Hays v. Shelby County, Alabama et al

Filing 68

MEMORANDUM OPINION. Signed by Judge R David Proctor on 3/7/2017. (AVC)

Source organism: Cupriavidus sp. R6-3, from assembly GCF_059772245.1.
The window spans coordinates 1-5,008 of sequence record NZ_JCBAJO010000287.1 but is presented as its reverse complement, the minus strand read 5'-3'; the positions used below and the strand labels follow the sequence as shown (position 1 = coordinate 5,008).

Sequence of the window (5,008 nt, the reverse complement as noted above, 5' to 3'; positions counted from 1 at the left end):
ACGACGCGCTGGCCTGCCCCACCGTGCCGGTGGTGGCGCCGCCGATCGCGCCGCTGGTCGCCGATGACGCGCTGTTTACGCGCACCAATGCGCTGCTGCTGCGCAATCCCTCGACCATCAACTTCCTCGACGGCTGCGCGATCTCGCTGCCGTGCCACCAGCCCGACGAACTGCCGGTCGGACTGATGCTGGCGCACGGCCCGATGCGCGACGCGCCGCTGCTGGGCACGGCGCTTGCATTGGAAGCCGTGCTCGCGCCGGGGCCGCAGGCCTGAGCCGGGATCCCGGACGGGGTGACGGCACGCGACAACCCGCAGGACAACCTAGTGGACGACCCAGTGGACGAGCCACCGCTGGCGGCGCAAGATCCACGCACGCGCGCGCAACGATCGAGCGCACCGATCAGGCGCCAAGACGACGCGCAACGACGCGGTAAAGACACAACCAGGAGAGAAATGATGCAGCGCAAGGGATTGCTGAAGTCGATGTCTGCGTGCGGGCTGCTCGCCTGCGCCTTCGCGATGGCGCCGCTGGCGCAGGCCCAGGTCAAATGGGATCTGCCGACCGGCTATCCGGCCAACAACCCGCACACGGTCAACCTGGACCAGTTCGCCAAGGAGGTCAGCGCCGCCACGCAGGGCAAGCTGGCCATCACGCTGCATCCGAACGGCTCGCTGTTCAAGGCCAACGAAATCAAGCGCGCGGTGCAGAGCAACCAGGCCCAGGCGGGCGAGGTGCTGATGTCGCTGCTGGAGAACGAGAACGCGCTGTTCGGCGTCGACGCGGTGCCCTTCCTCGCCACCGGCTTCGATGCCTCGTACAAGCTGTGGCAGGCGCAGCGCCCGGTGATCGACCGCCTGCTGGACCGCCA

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FILED 2017 Mar-07 PM 02:46 U.S. DISTRICT COURT N.D. OF ALABAMA UNITED STATES DISTRICT COURT FOR THE NORTHERN DISTRICT OF ALABAMA SOUTHERN DIVISION TIMOTHY HAYS, as the personal } representative of the Estate of Brandon Lee } Hays, } } Plaintiff, } } v. } } CHARLES VERNON SKOOG, et al., } } Defendants. } Case No.: 2:16-cv-00384-RDP MEMORANDUM OPINION This case is before the court on Defendant Charles Vernon Skoog’s Motion to Dismiss (Doc. # 38). The parties have fully briefed the motion and have filed supplemental briefs regarding Defendant Skoog’s qualified immunity defense. (Docs. # 44, 52, 64, 66, 67). After careful review, and for the reasons discussed below, the court concludes that Defendant’s motion to dismiss is due to be granted in part and denied in part. I. Procedural History and Factual Allegations In his Second Amended Complaint, Plaintiff seeks relief for violations of Brandon Lee Hays’s civil rights under 42 U.S.C. § 1983 and for medical malpractice allegedly committed by several Defendants, including Defendant Dr. Skoog. (Doc. # 33). Plaintiff claims that Dr. Skoog was a medical director for Prison Healthcare, LLC (“PHC”), a private corporation. (Id. at ¶¶ 4-5). According to Plaintiff, Defendant Skoog was a final decisionmaker for PHC and established policies and practices for PHC. (Id. at ¶ 5). The Second Amended Complaint presents three categories of claims against Dr. Skoog. First, Plaintiff claims that Defendant Skoog violated Hays’s Fourteenth Amendment rights as a pretrial detainee because he was deliberately indifferent towards Hays’s serious medical needs. (Id. at ¶ 82). Second, Plaintiff claims that Defendant Skoog, along with other Defendants, established customs or policies that violated Hays’s Fourteenth Amendment rights as a pretrial detainee. (Id. at ¶ 83). Finally, Plaintiff claims that Defendant Skoog committed medical malpractice, which caused Hays’s medical condition to deteriorate and contributed to his death on March 3, 2014. (Id. at ¶¶ 85-86). Skoog has filed a motion to dismiss pursuant to Federal Rule of Civil Procedure 12(b)(6).1 (Doc. # 38). “A Rule 12(b)(6) motion questions the legal sufficiency of a complaint; therefore, in assessing the merit of a Rule 12(b)(6) motion, the court must assume that all the factual allegations set forth in the complaint are true.” Mays v. U.S. Postal Serv., 928 F. Supp. 1552, 1557-58 (M.D. Ala. 1996). Thus, for the purpose of resolving Defendant’s motion, the court treats the following facts alleged in the Second Amended Complaint as true. In February 2014, Brandon Lee Hays was sent to the Shelby County Jail when his bond was revoked due to a positive drug test. (Doc. # 33 at ¶¶ 14-15). Officers at the jail confiscated suboxone film from Hays at booking. (Id. at ¶ 16). Moreover, Hays informed jail personnel “that he had a history of serious withdrawal symptoms.” (Id. at ¶ 18). Nevertheless, Hays did not receive medication, treatment, or monitoring for his withdrawal symptoms. (Id. at ¶ 21). 1 Skoog also has filed a notice of supplemental authority that raises additional arguments as to why he is entitled to qualified immunity. (Doc. # 64). Plaintiff has filed a response explaining why Defendant Skoog is not entitled to qualified immunity. (Doc. # 66). These arguments are fully addressed below. Defendant Skoog also preserves any statute of limitations defense permitted by law but presents no argument as to why Plaintiff’s claims are barred by any applicable statute of limitations. (Doc. # 38 at 2). Therefore, the court does not address in this opinion whether Plaintiff’s claims are barred by any statute of limitations. 2 Medical personnel at the jail provided Hays no medical treatment for severe withdrawal symptoms from February 27, 2014 through March 1, 2014. (Id. at ¶¶ 34-37). On March 2, 2014, he was taken to the jail’s medical unit at 5:20 a.m. after suffering from seizures. (Id. at ¶¶ 34-37, 39). Nothing in the Second Amended Complaint indicates that the jail’s medical personnel informed Dr. Skoog of Hays’s condition before March 2, 2014. Two nurses, Defendants H. Willard and K. Lovett, informed Dr. Skoog of Hays’s medical condition that morning. (Id. at ¶ 45). They informed him that Hays had suffered from seizures, severe dehydration, weakness, and inability to walk. (Id. at ¶ 46). Dr. Skoog directed nurses to administer Phenergan to Hays. (Id. at ¶ 44). Dr. Skoog did not instruct the medical personnel at the Shelby County Jail to transfer Hays to a hospital. (Id. at ¶ 47). Hays’s condition continued to worsen in the early morning hours of March 2nd, even after he took the prescribed medication. (See id. at ¶¶ 51-54). He was unable to drink a significant amount of fluids that day. (Id. at ¶ 51). His heart rate remained above 110, and his blood pressure dropped significantly. (Id. at ¶ 53). Medical personnel at the jail contacted Dr. Skoog again on March 2nd and informed him of Hays’s deteriorating condition. (Id. at ¶ 55). Dr. Skoog did not direct medical personnel at the jail to transfer Hays to a hospital during the second communication. (Id.). An officer examined Hays at 5:00 a.m. on March 3, 2014 and found that he was unresponsive. (Id. at ¶ 44). Ultimately, Hays died on March 3, 2014. (Id. at ¶ 59). II. Standard of Review The Federal Rules of Civil Procedure require that a complaint provide “a short and plain statement of the claim showing that the pleader is entitled to relief.” Fed. R. Civ. P. 8(a)(2). However, the complaint must include enough facts “to raise a right to relief above the 3 speculative level.” Bell Atl. Corp. v. Twombly, 550 U.S. 544, 555 (2007). Pleadings that contain nothing more than “a formulaic recitation of the elements of a cause of action” do not meet Rule 8 standards, nor do pleadings suffice that are based merely upon “labels and conclusions” or “naked assertion[s]” without supporting factual allegations. Id. at 555, 557. In deciding a Rule 12(b)(6) motion to dismiss, courts view the allegations in the complaint in the light most favorable to the non-moving party. Watts v. Fla. International Univ., 495 F.3d 1289, 1295 (11th Cir. 2007). To survive a motion to dismiss, a complaint must “state a claim to relief that is plausible on its face.” Twombly, 550 U.S. at 570. “A claim has facial plausibility when the plaintiff pleads factual content that allows the court to draw the reasonable inference that the defendant is liable for the misconduct alleged.” Ashcroft v. Iqbal, 556 U.S. 662, 678 (2009). Although “[t]he plausibility standard is not akin to a ‘probability requirement,’” the complaint must demonstrate “more than a sheer possibility that a defendant has acted unlawfully.” Id. A plausible claim for relief requires “enough fact[s] to raise a reasonable expectation that discovery will reveal evidence” to support the claim. Twombly, 550 U.S. at 556. In considering a motion to dismiss, a court should “1) eliminate any allegations in the complaint that are merely legal conclusions; and 2) where there are well-pleaded factual allegations, ‘assume their veracity and then determine whether they plausibly give rise to an entitlement to relief.’” Kivisto v. Miller, Canfield, Paddock & Stone, PLC, 413 F. Appx. 136, 138 (11th Cir. 2011) (unpublished) (quoting Am. Dental Assn. v. Cigna Corp., 605 F.3d 1283, 1290 (11th Cir. 2010)). That task is context specific and, to survive the motion, the allegations must permit the court based on its “judicial experience and common sense . . . to infer more than the mere possibility of misconduct.” Iqbal, 556 U.S. at 679. If the court determines that well- 4 pleaded facts, accepted as true, do not state a claim that is plausible, the claims are due to be dismissed.2 Twombly, 550 U.S. at 570. III. Analysis Defendant Skoog presents two arguments as to why Plaintiff’s claims against him should be dismissed. Initially, he argues that Plaintiff’s Section 1983 claims and medical malpractice claim fail to state a claim for relief. (Doc. # 38, Memorandum Brief Supporting Defendant Charles Vernon Skoog’s Motion to Dismiss (“Memorandum Brief”), at 11-17). Moreover, he claims that he is entitled to qualified immunity because he entered into a contract with the Shelby County Commission, a public entity, and Plaintiff has only accused him of committing negligent conduct. (See Doc. # 64 at 1-2). The court addresses each of these arguments below. A. Plaintiff Has Adequately Pled a Deliberate Indifference Claim Against Defendant Skoog Based on His Individual Actions Prior to Hays’s Death Defendant Skoog argues that Plaintiff’s complaint fails to present an actionable claim of deliberate indifference. (Doc. # 38, Memorandum Brief, at 11). Relying on the jail’s medical records, Skoog asserts that he prescribed medication for Hays when informed about Hays’s vomiting. (Id. at 11-12). In a footnote, he indicates that the court should disregard Plaintiff’s allegations that he was informed of Hays’s seizures, severe dehydration, and inability to walk on March 2, 2014 because those allegations “are not supported by any known facts.” (Id. at 11 n. 2). 2 The court recognizes that the heightened pleading standard formerly applied by the Eleventh Circuit to Section 1983 cases where a defendant could assert qualified immunity no longer applies after Iqbal. Randall v. Scott, 610 F.3d 701, 709-10 (11th Cir. 2010). 5 The Eleventh Circuit has “consistently held that knowledge of the need for medical care and an intentional refusal to provide that care constitutes deliberate indifference.” 3 Adams v. Poag, 61 F.3d 1537, 1543-44 (11th Cir. 1995) (citing Carswell v. Bay Cnty., 854 F.2d 454, 457 (11th Cir. 1988), and Ancata v. Prison Health Servs., Inc., 769 F.2d 700, 704 (11th Cir. 1985)). However, not every claim of inadequate medical treatment states a cognizable claim under the federal constitution. “Medical treatment [is deliberately indifferent] only when it is so grossly incompetent, inadequate, or excessive as to shock the conscience or to be intolerable to fundamental fairness.” Harris v. Thigpen, 941 F.2d 1495, 1505 (11th Cir. 1991) (citation omitted). To establish that a medical provider or jail official was deliberately indifferent to a detainee’s serious medical need, a plaintiff must meet both an objective and a subjective standard of proof. Campbell v. Sikes, 169 F.3d 1353, 1363 (11th Cir. 1999). With respect to the objective component, a plaintiff is required to show both (1) an objectively serious medical need that, if left unattended, poses a substantial risk of serious harm, and (2) that the response by the prison official to that need was poor enough to constitute an unnecessary and wanton infliction of pain. Taylor v. Adams, 221 F.3d 1254, 1258 (11th Cir. 2000). An objectively serious medical need is “one that has been diagnosed by a physician as mandating treatment or one that is so obvious that even a lay person would easily recognize the necessity for a doctor’s attention.” Farrow v. West, 320 F.3d 1235, 1243 (11th Cir. 2003) (internal quotation marks omitted). Even when treatment is ultimately provided, deliberate indifference may be “inferred from an unexplained delay in treating a known or obvious serious medical condition.” Harris v. Coweta Cnty., Ga., 21 F.3d 388, 394 (11th Cir. 1994). 3 Hays was a pretrial detainee at the Shelby County Jail when he died. (See Doc. # 33 at ¶ 82). Deliberate indifference claims on behalf of pretrial detainees are brought under the Fourteenth Amendment’s Due Process Clause, not the Eighth Amendment. Goebert v. Lee Cnty., 510 F.3d 1312, 1326 (11th Cir. 2007). Nevertheless, the same legal standards are applied to deliberate indifference claims brought under either constitutional provision. Id. 6 To establish the subjective component, a plaintiff must establish (1) subjective knowledge of a risk of serious harm, (2) disregard of that risk, and (3) that the conduct committed by the prison official was more than merely negligent. McElligott v. Foley, 182 F.3d 1248, 1255 (11th Cir. 1999). Additionally, as with any tort-like claim, the plaintiff must show that an injury was caused by the defendant’s wrongful conduct. See Hale v. Tallapoosa Cnty., Ala., 50 F.3d 1579, 1582 (11th Cir. 1995). It is not enough to show that the care provided was less than optimal, or that a different course of treatment might have been preferable. The required subjective elements of a deliberate indifference claim ensure that accidental inadequacy, negligent diagnosis or treatment, and even medical malpractice are not actionable under Section 1983. Taylor, 221 F.3d at 1258. The requisite standard of mind, deliberate indifference, has been compared to the mental state of criminal recklessness. See Farmer v. Brennan, 511 U.S. 825, 836-37 (1994). “Ultimately,” as the Eleventh Circuit has stated, “there are thus four requirements: an objectively serious need, an objectively insufficient response to that need, a subjective awareness of facts signaling the need, and an actual inference of required action from those facts.” Taylor, 221 F.3d at 1258. As an initial matter, the court cannot review the medical evidence attached to Defendant Skoog’s motion under Rule 12(b)(6). (See Doc. # 38, Memorandum Brief, at 10 n. 1 (arguing that the court may consider this evidence without converting the motion to a summary judgment motion)). In most cases, a court may not consider anything beyond the face of a complaint and documents that are attached to a complaint when reviewing whether a plaintiff has stated a claim for relief. Fin. Sec. Assurance, Inc. v. Stephens, Inc., 500 F.3d 1276, 1284 (11th Cir. 2007). There is a limited exception to this rule. A court may consider a document attached to a party’s motion to dismiss if a plaintiff has referred to that document in its complaint, the document is 7 central to the plaintiff’s claim, and the contents of the document are not in dispute. Id. Here, the medical documents attached to Defendant Skoog’s motion are not central to Plaintiff’s claims as Plaintiff might be able to prove his claims without referring to the evidence in the medical notes. See id. at 1284-85. Moreover, Plaintiff has challenged the authenticity of the medical records. (Doc. # 33 at ¶ 42 (claiming that the jail’s medical records “appear to have been altered or recreated in significant aspects”)). See also Saunders v. Duke, 766 F.3d 1262, 1270 (11th Cir. 2014) (holding that a court cannot assume the veracity of documents attached to a complaint when reviewing a Rule 12(b)(6) motion if the complaint contests the factual accuracy of those documents). Therefore, the court cannot accept at this stage of the proceedings that the medical notes provide an accurate or complete picture of Hays’s medical care at the Shelby County Jail and cannot consider them in reviewing Defendant Skoog’s motion to dismiss.4 Plaintiff’s Second Amended Complaint presents a plausible deliberate indifference claim against Defendant Skoog. The complaint alleges that Hays suffered from several objectively serious medical conditions that required some medical treatment, including seizures, severe vomiting, and severe dehydration. (Doc. # 33 at ¶¶ 36, 39, 44). It also asserts that on-site medical personnel informed Defendant Skoog of all these serious medical conditions. (Id. at ¶¶ 46, 55). While Defendant Skoog prescribed Phenergan for Hays to treat his nausea, Defendant Skoog has not indicated that he provided any form of treatment for Hays’s seizures. (See Doc. # 38, Memorandum Brief, at 11-12). Thus, at a minimum, Plaintiff’s complaint alleges an objectively insufficient response to Hays’s seizures. Cf. Harris, 21 F.3d at 394 (concluding that deliberate indifference can be inferred from an unexplained delay in providing any treatment for a serious medical need). 4 Likewise, the court cannot consider the evidence attached to Defendant Skoog’s supplemental notice in reviewing this motion to dismiss. Because this case is at an early stage of litigation, the court will not convert Defendant Skoog’s motion to dismiss to a summary judgment motion under Rule 56. 8 The complaint also asserts that Defendant Skoog had subjective knowledge of Hays’s serious medical needs after the on-site medical personnel called him. (Doc. # 33 at ¶¶ 46, 55). Finally, the complaint plausibly alleges that Defendant Skoog acted recklessly when he failed to direct prison medical employees to provide any medical care for Plaintiff’s seizures after the seizures had been reported to him. Cf. Farmer, 511 U.S. at 836-37 (indicating that a plaintiff needs to show a state of mind similar to criminal recklessness in order to prove the subjective component of a deliberate indifference claim). Defendant Skoog argues that he is not liable for deliberate indifference towards Hays’s medical condition because he only prescribed medication for Hays over the telephone and did not personally examine Hays. (Doc. # 38, Memorandum Brief, at 12). Defendant cites Adams v. Poag to support this argument. 61 F.3d 1537 (11th Cir. 1995), abrogated in part by Richardson v. Knight, 521 U.S. 399 (1997). See Hinson v. Edmond, 192 F.3d 1342, 1347 n. 5 (11th Cir. 1999) (concluding that Adams’s analysis of a private physician’s entitlement to qualified immunity was “not controlling in the light of Richardson”), amended, 205 F.3d 1264 (11th Cir. 2000). But, Adams is distinguishable from the present case. In Adams, the Eleventh Circuit reversed the district court’s denial of qualified immunity to a doctor working for a prison medical provider because the doctor had prescribed medication for the decedent’s medical condition. See id. at 1544-45 (explaining that the plaintiffs had submitted expert testimony questioning the medication and dosage prescribed by the doctor, but concluding that such a claim sounded in medical malpractice, rather than deliberate indifference). Here, in contrast, Plaintiff has pled that Dr. Skoog prescribed no medication and no treatment for certain of Hays’s serious medical conditions from which he was suffering on the day before his untimely death. 9 Likewise, the Eleventh Circuit’s opinion in Howell v. Evans does not foreclose Plaintiff’s deliberate indifference claim. 922 F.2d 712 (11th Cir. 1991), abrogated in part by Richardson, 521 U.S. 399 (1997). See Hinson, 192 F.3d at 1347 n. 5 (concluding that Howell’s analysis of a private physician’s entitlement to qualified immunity was “not controlling in the light of Richardson”). In Howell, the defendant prescribed medication and oxygen treatment for the decedent’s asthma condition, which worsened while the doctor was treating him. 922 F.2d at 720-21. The doctor later left the hospital and did not respond to pages by the nursing staff regarding the decedent. Id. at 721. The Eleventh Circuit concluded that the defendant was entitled to qualified immunity because the plaintiff failed to present evidence that he had deviated from a clear and objective medical standard. Id. at 721-22 (discussing an affidavit submitted by the plaintiff that provided evidence of malpractice, as opposed to deliberate indifference). Unlike the doctor in Howell, who was not informed of the decedent’s deteriorating condition by on-site medical personnel, Plaintiff alleges that Defendant Skoog was informed of Hays’s deteriorating condition and failed to direct on-site medical personnel to provide medical treatment in response to it. For all these reasons, the court concludes that the Second Amended Complaint presents a plausibly pled deliberate indifference claim against Defendant Skoog for his alleged failure to order treatment on March 2, 2014 for any condition other than Hays’s vomiting. B. Plaintiff Has Not Plausibly Pled a Section 1983 Deliberate Indifference Claim Against Skoog in His Supervisory Capacity In this motion to dismiss, Defendant Skoog contends that Plaintiff has failed to plead an adequate Section 1983 supervisory liability claim. (Doc. # 38, Memorandum Brief, at 13-15). Defendant asserts that the Second Amended Complaint is insufficient to charge him with failing to train or supervise his subordinates. (Id. at 13). Moreover, he insists that the Second Amended 10 Complaint presents no “flagrant, persistent pattern of violations that would have put Dr. Skoog on notice of the need to correct any deprivation.” (Id. at 14 (internal citation omitted)). Plaintiff responds that the Section 1983 claim against Defendant Skoog in his supervisory capacity is not due to be dismissed for failing to establish a pattern of similar constitutional violations. (Doc. # 44 at 3 (referring to Plaintiff’s response to an earlier motion to dismiss)). The court concludes Defendant has the better argument. It is axiomatic that supervisors are not responsible for unconstitutional acts by their subordinates on the basis of respondeat superior liability or vicarious liability. Cottone v. Jenne, 326 F.3d 1352, 1360 (11th Cir. 2003), abrogated in part on other grounds by Randall v. Scott, 610 F.3d 701 (11th Cir. 2010). Rather, a supervisor is only liable under Section 1983 in an individual capacity if he or she personally participated in unconstitutional conduct or “when there is a causal connection” between his or her actions and an alleged constitutional deprivation. Id. “A causal connection can be established ‘when a history of widespread abuse puts the responsible supervisor on notice of the need to correct the alleged deprivation, and he fails to do so,’ . . . or when the supervisor's improper ‘custom or policy resulted in deliberate indifference to constitutional rights.’”5 Gonzalez v. Reno, 325 F.3d 1228, 1234 (11th Cir. 2003) (citation and ellipsis omitted). As the court explained in an earlier opinion (see Doc. # 62 at 6-11), the Second Amended Complaint does not plausibly allege (1) a history of widespread unconstitutional conduct by Defendant Skoog’s subordinates, (2) a custom or policy of deliberate indifference towards inmates suffering from withdrawal symptoms at the Shelby County Jail, or (3) a custom or policy of deliberate indifference towards inmates who require outside treatment. Plaintiff relies on 5 Plaintiff does not argue that Defendants Skoog is subject to supervisory liability for directing his subordinates to act unlawfully or knowing that they would act unlawfully and failing to stop them. 11 many of the same customs and policies allegedly instituted by Defendants Chris Curry and Jay Fondren to assert that Defendant Skoog is subject to supervisory liability. (See Doc. # 33 at ¶¶ 24-28, 63-64, 66-67). But, the analysis of the supervisory Section 1983 claims against Defendants Curry and Fondren (which the court expressly adopts and incorporates here) applies with equal force to the supervisory claims against Defendant Skoog. (See Doc. # 62 at 6-11). In addition, Plaintiff asserts that Defendant Skoog established a policy or custom of ignoring medical complaints by prisoners but provides no other examples of similar incidents. (See Doc. # 33 at ¶ 68). Therefore, this conclusory claim is insufficient to present a custom or policy capable of supporting a supervisory Section 1983 claim against Defendant Skoog. Moreover, to the extent that the Second Amended Complaint raises a failure-to-train claim against Defendant Skoog, that claim is also due to be dismissed. “[A] plaintiff alleging a constitutional violation premised on a failure to train must demonstrate that the supervisor had ‘actual or constructive notice that a particular omission in their training program causes [his or her] employees to violate citizens’ constitutional rights,’ and that armed with that knowledge the supervisor chose to retain that training program.” Keith v. DeKalb Cnty., Ga., 749 F.3d 1034, 1052 (11th Cir. 2014), quoting Connick v. Thompson, 563 U.S. 51, 61 (2011). As the court has already explained, Plaintiff has not shown a pattern or history of similar constitutional violations at the Shelby County Jail, so Defendant Skoog could not have been on constructive notice that subordinates were violating inmates’ constitutional rights due to a specific deficiency in training.6 Cf. id. at 1053-54 (affirming a district court’s grant of summary judgment on a failureto-train claim due to a lack of evidence of similar constitutional violations). 6 Plaintiff also has failed to identify a specific failure in training procedures that led to the alleged inadequate care that Hays received and Hays’s ultimate death. 12 For these reasons, Plaintiff’s Section 1983 claims against Defendant Skoog based on supervisory liability are due to be dismissed for failure to state a claim. C. Plaintiff’s Second Amended Complaint Presents a Sufficient Claim for Medical Malpractice Defendant Skoog contests Plaintiff’s medical malpractice claim on several grounds. He argues that the allegations do not support the claim that he failed to exercise appropriate care after being informed of Plaintiff’s vomiting. (Doc. # 38, Memorandum Brief, at 15-16). He insists that the standard of care did not require him to personally examine Hays on March 2, 2014 because Hays was being monitored by nursing staff. (Id. at 16). He further contends that the allegations do not demonstrate a causal connection between his actions or omissions and Hays’s death. (Id. at 16-17). And, in a footnote, he asserts that the medical malpractice claim lacks sufficient specificity, as required by Alabama Code § 6-5-551, because the operative complaint alleges facts in the alternative. (Id. at 16 n. 9). All of these arguments miss the mark. Section 6-5-551, which governs the pleading standard for Plaintiff’s medical malpractice claim, provides: The plaintiff shall include in the complaint filed in the action a detailed specification and factual description of each act and omission alleged by plaintiff to render the health care provider liable to plaintiff and shall include when feasible and ascertainable the date, time, and place of the act or acts. Ala. Code § 6-5-551. The Alabama Supreme Court has concluded that this pleading standard is similar to the heightened pleading requirement contained in Alabama Rule of Civil Procedure 9(b): [W]hen a plaintiff files a complaint alleging that a health care provider breached the standard of care owed to the plaintiff, although every element of the cause of action need not be stated with particularity, the plaintiff must give the defendant health care provider fair notice of the allegedly negligent act and must identify the time and place it occurred and the resulting harm. If the complaint affords the defendant health care provider fair notice of these essential elements, the courts 13 should strive to find that the complaint includes the necessary detailed specification and factual description of each act and omission alleged by plaintiff to render the health care provider liable to plaintiff. Mikkelsen v. Salama, 619 So. 2d 1382, 1384 (Ala. 1993) (internal quotation omitted). In Mikkelsen, the Alabama Supreme Court held that the plaintiff’s complaint had provided fair notice of the medical malpractice claim because it outlined the allegedly negligent acts performed by the defendant physician, the date and place of the negligent acts, and “sufficiently alleged that the harm resulting from his negligent act was the accident made the basis of this case, which, it alleged was the proximate or primary cause of the . . . injuries.” Id. at 1385. Plaintiff’s medical malpractice claim meets the pleading requirements of Section 6-5551. The Second Amended Complaint presents several distinct actions and omissions allegedly committed by Dr. Skoog on March 2, 2014 and March 3, 2014. (Doc. # 33 at ¶ 85). Defendant Skoog claims that the complaint’s allegations do not support a legal conclusion that he violated the standard of care (see Doc. # 38, Memorandum Brief, at 15-16), but the standard of care owed by a medical doctor is an issue of fact (proven through expert testimony), not an issue of law. See, e.g., Giles v. Brookwood Health Servs., Inc., 5 So. 3d 533, 549 (Ala. 2008) (explaining that a plaintiff must establish a physician’s breach of the standard of care through expert testimony unless certain exceptions apply). Defendant also challenges Plaintiff’s failure to identify “any standard of care that requires a prison physician to make multiple checks on a patient already being monitored by a nurse” (Doc. # 38, Memorandum Brief, at 16), but a complaint cannot establish a standard of care under Alabama law. The proper standard of care ordinarily must be established by testimony from a “similarly situated health care provider.” Ala. Code § 6-5548(e); Holcomb v. Carraway, 945 So. 2d 1009, 1012 (Ala. 2006). Defendant’s argument implies that Plaintiff must establish the relevant standard of care at the pleading stage. Such a 14 requirement, however, would obligate Plaintiff to present expert evidence from a medical practitioner at the pleading stage, a requirement not imposed by Alabama law. The Second Amended Complaint alleges that specific actions and omissions by Dr. Skoog failed to meet the standard of care. (Doc. # 33 at ¶ 85). For now, that is enough. Similarly, Plaintiff’s Second Amended Complaint sufficiently alleges that Dr. Skoog’s malpractice caused him harm. (Id. at ¶ 86). Defendant argues that no causal connection exists between his alleged malpractice and any harm to Plaintiff because the complaint also presents malpractice claims premised upon negligence by on-site nurses. (Doc. # 38, Memorandum Brief, at 17). The complaint as properly read, however, presents alternative theories of relief based on the actions and omissions of several actors. It is well-settled that Alabama law permits inconsistent, alternative, and hypothetical pleadings. DRC, Inc. v. Great Am. Ins. Cos., 901 So. 2d 710, 714 (Ala. 2004). Defendant has cited no authority that purports to abrogate this general rule in medical malpractice actions. While a plaintiff must present “a detailed specification and factual description of each act and omission” that constituted medical malpractice, see Ala. Code § 6-5-551, Alabama law does not require a plaintiff to plead a detailed description of how the medical malpractice caused the alleged harm. For these reasons, Defendant Skoog’s motion to dismiss the medical malpractice claim against him is due to be denied. D. Defendant Skoog is Not Entitled to Claim the Defense of Qualified Immunity In his notice of supplemental authority, Defendant Skoog claims that he is entitled to qualified immunity because he is a private physician who entered into a contract with the Shelby County Commission to provide medical services at the Shelby County Jail. (Doc. # 64 at 1-2). Skoog relies on the Eleventh Circuit’s recent published opinion in Melton v. Abston, 841 F.3d 1207 (11th Cir. 2016), which analyzed de novo whether a private physician was entitled to 15 qualified immunity.7 (Id. at 1). Plaintiff responds that Dr. Skoog cannot raise a qualified immunity defense because he was a doctor employed by PHC, and Shelby County only entered into a contract with Dr. Skoog to pay for insurance. (Doc. # 66 at 2). Plaintiff relies on the Eleventh Circuit’s opinion in Hinson. (Id. at 2-3). Although the Eleventh Circuit’s prior precedent on this issue is not entirely straightforward, Plaintiff is correct in asserting that Defendant Skoog cannot rely on qualified immunity. In Hinson, the Eleventh Circuit squarely addressed whether a private physician can raise a qualified immunity defense when he or she works for a private, for-profit company who has entered into a contract with a public entity to provide health care services at a jail. 192 F.3d at 1343-44. The Eleventh Circuit analyzed the issue under a framework discerned from the Supreme Court’s opinion in Richardson, which held that prison guards working for a private, for-profit company cannot raise qualified immunity defenses. See Hinson, 192 F.3d at 1344-45. The Eleventh Circuit held in Hinson that a private physician who worked for a private company could not raise a qualified immunity defense because (a) there was no “firmly rooted” tradition of immunity for such physicians under common law, (b) the public policy rationales for qualified immunity did not justify extending immunity to private physicians working for private companies, and (c) there was no traditional immunity for private prison physicians in Georgia, the state where the Hinson case originated. Id. at 1344-47. Dr. Skoog cannot raise a qualified immunity defense under the Eleventh Circuit’s binding authority from Hinson. According to the Second Amended Complaint, Skoog was a physician 7 The Melton opinion also discussed whether a private orthopedist who examined a prisoner was entitled to qualified immunity. See 841 F.3d at 1224-25. Unlike the physician in that case, the orthopedist had not entered into a contract with the county before providing medical care to the prisoner. Id. at 1224. The Melton panel implied that the orthopedist was entitled to qualified immunity and held that she was entitled to summary judgment under the first prong of qualified immunity because she had not violated the prisoner’s constitutional rights. Id. at 1225. Of course, based on that holding, the orthopedist was entitled to summary judgment on the prisoner’s Section 1983 claim before consideration of her qualified immunity defense. 16 employed by PHC, a private, for-profit company, to provide medical services to prisoners at the Shelby County Jail. (Doc. # 33 at ¶ 5) PHC contracted with Shelby County to provide medical services at the Shelby County Jail. (Id. at ¶ 4). Hinson’s holding plainly prevents Dr. Skoog from moving for qualified immunity. The Eleventh Circuit’s Melton opinion does not direct a different conclusion. As an initial matter, the physician whose qualified immunity defense the Melton panel considered contracted directly with a public government to provide medical services at a jail. See Melton, 841 F.3d at 1215 (explaining that the doctor was “a physician contracted to treat inmates at Pickens County Jail”). In contrast, Defendant Skoog provided medical services to prisoners on behalf of PHC to fulfill its contract with Shelby County. Additionally, the Melton opinion provides no explanation as to why private prison physicians are entitled to raise a qualified immunity defense. See id. at 1220-21 (discussing the principles of qualified immunity). Nor does the Melton opinion discuss or reference the Eleventh Circuit’s prior precedent on the issue. That is, inexplicably, the Melton panel evaluated whether the physician in that case was entitled to qualified immunity without acknowledging Hinson (or addressing the threshold question of whether a private doctor may even assert qualified immunity). Indeed, nothing in the opinion even hints that there is case law indicating a privately employed prison physician is ineligible to assert a qualified immunity defense. Hinson, 192 F.3d at 1347. To the extent Melton implicitly suggests that a private physician working at a jail may raise a qualified immunity defense, it is squarely inconsistent with a prior panel decision of this circuit. In such an instance, the court is obligated to follow Hinson’s holding that the private physician cannot raise qualified immunity because Hinson was decided before Melton.8 See World Holdings, LLC, v. Fed. Republic of 8 To be sure, Hinson itself was not an impermissible departure from prior precedent. The Hinson opinion recognized that the Eleventh Circuit had granted some private prison health care providers qualified immunity in 17 Germany, 701 F.3d 641, 650 (11th Cir. 2012) (“Under the well-established prior panel precedent rule of this Circuit, the holding of the first panel to address an issue is the law of this Circuit, thereby binding all subsequent panels unless and until the first panel’s holding is overruled by the Court sitting en banc or by the Supreme Court.”). IV. Conclusion For the reasons discussed above, Defendant Skoog’s motion to dismiss (Doc. # 38) is due to be granted in part and denied in part. An order consistent with this opinion will be entered. DONE and ORDERED this March 7, 2017. _________________________________ R. DAVID PROCTOR UNITED STATES DISTRICT JUDGE cases decided before the Supreme Court issued Richardson. See Hinson, 192 F.3d at 1347 n. 5 (citing Adams and Howell). It concluded, however, that Adams and Howell were “not controlling in the light of Richardson.” Id. Based on this footnote from Hinson, the court concludes that Richardson abrogated pre-1997 Eleventh Circuit precedent -- such as Adams and Howell -- that permitted prison physicians working for private companies to assert qualified immunity as a defense. 18